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20mm Automatic Cannon - M195

by Michael Peake and Lin Riniker

comments: Richard Parrish, Lin Riniker, Kenneth Hundt


Image courtesy of Linford E. Riniker

Rate of Fire—650 to 850 Rounds per Minute (Typical 750 Rounds Per Minute).

Range—3,500 Meters Area Fire and 2,000 Meters Point Fire.

Muzzle Velocity—3,200 Feet Per Second.

Ammunition—M56 HEI (High-explosive Incendiary); M53 API (Armor-piercing Incendiary)

The M35 Armament System mounted a modified M61 Vulcan 20mm Automatic Cannon designated M195. With much shorter barrels than the M61, the rate of fire for the M195 had to be drastically reduced for helicopter use to 750 shots per minute from the Vulcan's normal rate of fire of 4,000 to 6,000 shots per minute, but even at that the vibration of the weapon was tremendous.


Introduced to Vietnam in late December 1969, the M35 armament system weighed in at 1,239 pounds fully loaded with 950 rounds. The ammo was delivered to the gun from two saddle ammunition containers affixed each side of the fuselage above the skids and connected by crossover feed chutes. Due to the explosive muzzle blast from the M195, extra plating had to be installed on the left side of the aircraft to protect the wiring, flight controls and fuselage.This weapon system provided Army aviation assets a long range suppressive fire system to counter .51 caliber Machineguns and other NVA anti-aircraft systems prevalent in South Vietnam areas of operation. The Centaurs of D Troop made first use of the 20mm cannon on AH-1G 68-17107 "Lady Godiva," flown by aircraft commander Captain Marvin E. Runyon. In January 1972, F Troop accepted delivery of AH-1G 69-16439, a Cobra that obtained near legendary status as a Super Scout since deployed in 1970.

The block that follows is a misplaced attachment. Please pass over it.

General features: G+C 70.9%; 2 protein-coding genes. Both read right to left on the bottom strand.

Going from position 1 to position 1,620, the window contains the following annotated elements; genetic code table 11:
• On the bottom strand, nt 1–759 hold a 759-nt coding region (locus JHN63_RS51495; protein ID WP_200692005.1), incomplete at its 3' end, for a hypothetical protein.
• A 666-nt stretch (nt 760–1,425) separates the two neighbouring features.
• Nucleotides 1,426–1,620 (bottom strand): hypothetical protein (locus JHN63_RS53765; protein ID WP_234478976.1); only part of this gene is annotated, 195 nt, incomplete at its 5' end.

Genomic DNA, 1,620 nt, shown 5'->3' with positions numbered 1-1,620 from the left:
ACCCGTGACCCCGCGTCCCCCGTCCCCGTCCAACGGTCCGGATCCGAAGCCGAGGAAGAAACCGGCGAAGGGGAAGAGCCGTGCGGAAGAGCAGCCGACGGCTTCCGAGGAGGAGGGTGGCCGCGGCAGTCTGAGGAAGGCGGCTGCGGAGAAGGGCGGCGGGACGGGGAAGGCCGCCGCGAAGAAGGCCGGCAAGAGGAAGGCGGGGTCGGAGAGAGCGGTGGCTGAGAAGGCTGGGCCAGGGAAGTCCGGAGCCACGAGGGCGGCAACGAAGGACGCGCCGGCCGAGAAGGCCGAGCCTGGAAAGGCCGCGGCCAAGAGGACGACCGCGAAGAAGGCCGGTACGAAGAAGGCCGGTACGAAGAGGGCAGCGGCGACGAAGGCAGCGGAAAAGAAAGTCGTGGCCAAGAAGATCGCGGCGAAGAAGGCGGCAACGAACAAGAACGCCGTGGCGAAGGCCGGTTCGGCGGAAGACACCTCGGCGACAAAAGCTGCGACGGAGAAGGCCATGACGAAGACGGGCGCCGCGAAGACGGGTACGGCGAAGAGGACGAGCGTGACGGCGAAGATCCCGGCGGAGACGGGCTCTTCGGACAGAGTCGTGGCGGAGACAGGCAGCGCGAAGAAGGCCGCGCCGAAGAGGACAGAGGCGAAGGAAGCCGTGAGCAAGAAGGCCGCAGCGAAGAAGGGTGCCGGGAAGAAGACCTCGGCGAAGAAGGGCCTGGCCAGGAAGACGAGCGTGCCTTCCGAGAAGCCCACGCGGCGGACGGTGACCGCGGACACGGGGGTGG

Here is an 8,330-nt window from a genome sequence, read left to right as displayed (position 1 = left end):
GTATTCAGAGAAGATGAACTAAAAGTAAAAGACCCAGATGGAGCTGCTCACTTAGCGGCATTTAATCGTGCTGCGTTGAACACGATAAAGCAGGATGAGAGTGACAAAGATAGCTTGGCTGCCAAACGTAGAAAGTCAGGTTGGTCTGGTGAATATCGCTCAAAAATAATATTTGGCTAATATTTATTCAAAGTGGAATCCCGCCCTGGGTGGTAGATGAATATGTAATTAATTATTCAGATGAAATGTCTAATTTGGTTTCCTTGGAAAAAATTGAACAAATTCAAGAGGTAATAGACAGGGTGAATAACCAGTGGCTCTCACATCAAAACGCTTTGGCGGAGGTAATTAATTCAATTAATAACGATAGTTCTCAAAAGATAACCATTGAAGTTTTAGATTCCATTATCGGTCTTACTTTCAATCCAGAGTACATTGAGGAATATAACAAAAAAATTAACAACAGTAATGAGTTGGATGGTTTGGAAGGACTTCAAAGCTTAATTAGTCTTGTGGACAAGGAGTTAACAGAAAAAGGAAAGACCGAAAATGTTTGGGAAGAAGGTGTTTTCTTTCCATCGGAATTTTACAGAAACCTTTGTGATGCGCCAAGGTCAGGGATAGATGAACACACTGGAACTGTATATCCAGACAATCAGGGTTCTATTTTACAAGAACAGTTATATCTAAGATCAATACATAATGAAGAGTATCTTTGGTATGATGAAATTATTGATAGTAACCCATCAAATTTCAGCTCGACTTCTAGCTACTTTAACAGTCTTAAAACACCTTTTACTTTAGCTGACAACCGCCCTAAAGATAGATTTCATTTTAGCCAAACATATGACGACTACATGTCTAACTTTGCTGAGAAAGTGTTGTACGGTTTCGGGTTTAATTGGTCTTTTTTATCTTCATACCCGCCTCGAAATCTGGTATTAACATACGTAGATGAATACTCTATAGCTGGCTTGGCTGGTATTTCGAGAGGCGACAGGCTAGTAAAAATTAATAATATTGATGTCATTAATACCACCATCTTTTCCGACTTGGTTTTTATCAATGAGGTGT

Centaur armorers left and right,
439 crew chief center,
in October/November 1972.
Image courtesy of Michael A. Peake.

The new Cobra 439 arrived in country in late 1969, for the 3rd Squadron, 17th Cavalry operating in the Pleiku region, configured with the M35, three 7-tube rocket pods and twin 7.62mm Miniguns in the nose turret. Under the command of CW2 Dave Tela, a three-time recipient of the Distinguished Flying Cross, the gunship saw extensive service in Cambodia during May/June 1970, and remained with the 17th Cavalry in the same configuration until transferred to Troop F, 4th Air Cavalry Centaurs in 1972.

20mm3The first modification the Centaur armorers made to 439 replaced the turret’s left hand minigun, prone to persistent jamming, with the M129 40 mm grenade launcher. To maximize effectiveness against NVA armor and light vehicles, including T54 and PT76 tanks, armorers altered the high explosive incendiary ammunition load for the 20mm with an armor piercing incendiary every third round.

Image courtesy of Linford E. Riniker.


With the target rich environment diminishing by May 1972, 439 often returned with the right hand ammunition box at full capacity. From that time until the cease-fire, the aircraft flew missions with 500 rounds in the left-hand box. To compensate for the weight differential and to give the aircraft added punch, a 19-tube rocket pod replaced the 7-tube launcher mounted inboard right side.




UH-1 Slick "Pinball Wizard" Crew Chief SP5 Jack M. Nemeyer, of D Troop in 1970, captions Image #43 in his Photo Album, showing left side wing store of a Cobra mounting a 20mm cannon and 7-shot rocket pod, with "This [is] the Cobra we had with the 20mm installed...#107... ".